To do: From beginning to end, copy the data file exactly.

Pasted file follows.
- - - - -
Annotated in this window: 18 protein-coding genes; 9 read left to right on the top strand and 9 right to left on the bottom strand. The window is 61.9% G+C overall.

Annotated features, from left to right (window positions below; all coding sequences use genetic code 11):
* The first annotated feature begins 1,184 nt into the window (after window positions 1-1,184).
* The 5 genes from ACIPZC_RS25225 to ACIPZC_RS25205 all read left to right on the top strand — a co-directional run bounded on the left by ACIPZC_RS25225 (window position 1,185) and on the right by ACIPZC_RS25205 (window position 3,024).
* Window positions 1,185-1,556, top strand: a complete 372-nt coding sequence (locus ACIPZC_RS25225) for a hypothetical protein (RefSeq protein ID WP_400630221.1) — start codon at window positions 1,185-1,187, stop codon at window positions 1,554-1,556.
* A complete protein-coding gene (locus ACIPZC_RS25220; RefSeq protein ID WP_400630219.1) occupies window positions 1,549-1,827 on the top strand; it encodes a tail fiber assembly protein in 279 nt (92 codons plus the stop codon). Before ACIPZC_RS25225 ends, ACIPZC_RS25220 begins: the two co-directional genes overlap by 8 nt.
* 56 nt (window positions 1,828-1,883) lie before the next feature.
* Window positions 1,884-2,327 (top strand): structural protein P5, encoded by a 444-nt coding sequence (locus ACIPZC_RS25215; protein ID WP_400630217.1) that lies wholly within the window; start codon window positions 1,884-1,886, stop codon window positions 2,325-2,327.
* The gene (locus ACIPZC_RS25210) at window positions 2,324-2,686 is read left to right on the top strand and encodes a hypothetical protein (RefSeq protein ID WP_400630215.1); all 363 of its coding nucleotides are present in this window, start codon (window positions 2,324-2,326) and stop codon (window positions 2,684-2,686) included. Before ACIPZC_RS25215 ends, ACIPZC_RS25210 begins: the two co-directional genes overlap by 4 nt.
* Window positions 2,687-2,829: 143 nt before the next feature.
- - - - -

Annotated in this window: 18 protein-coding genes; 9 read left to right on the top strand and 9 right to left on the bottom strand. The window is 61.9% G+C overall.

Annotated features, from left to right (window positions below; all coding sequences use genetic code 11):
* The first annotated feature begins 1,184 nt into the window (after window positions 1-1,184).
* The 5 genes from ACIPZC_RS25225 to ACIPZC_RS25205 all read left to right on the top strand — a co-directional run bounded on the left by ACIPZC_RS25225 (window position 1,185) and on the right by ACIPZC_RS25205 (window position 3,024).
* Window positions 1,185-1,556, top strand: a complete 372-nt coding sequence (locus ACIPZC_RS25225) for a hypothetical protein (RefSeq protein ID WP_400630221.1) — start codon at window positions 1,185-1,187, stop codon at window positions 1,554-1,556.
* A complete protein-coding gene (locus ACIPZC_RS25220; RefSeq protein ID WP_400630219.1) occupies window positions 1,549-1,827 on the top strand; it encodes a tail fiber assembly protein in 279 nt (92 codons plus the stop codon). Before ACIPZC_RS25225 ends, ACIPZC_RS25220 begins: the two co-directional genes overlap by 8 nt.
* 56 nt (window positions 1,828-1,883) lie before the next feature.
* Window positions 1,884-2,327 (top strand): structural protein P5, encoded by a 444-nt coding sequence (locus ACIPZC_RS25215; protein ID WP_400630217.1) that lies wholly within the window; start codon window positions 1,884-1,886, stop codon window positions 2,325-2,327.
* The gene (locus ACIPZC_RS25210) at window positions 2,324-2,686 is read left to right on the top strand and encodes a hypothetical protein (RefSeq protein ID WP_400630215.1); all 363 of its coding nucleotides are present in this window, start codon (window positions 2,324-2,326) and stop codon (window positions 2,684-2,686) included. Before ACIPZC_RS25215 ends, ACIPZC_RS25210 begins: the two co-directional genes overlap by 4 nt.
* Window positions 2,687-2,829: 143 nt before the next feature.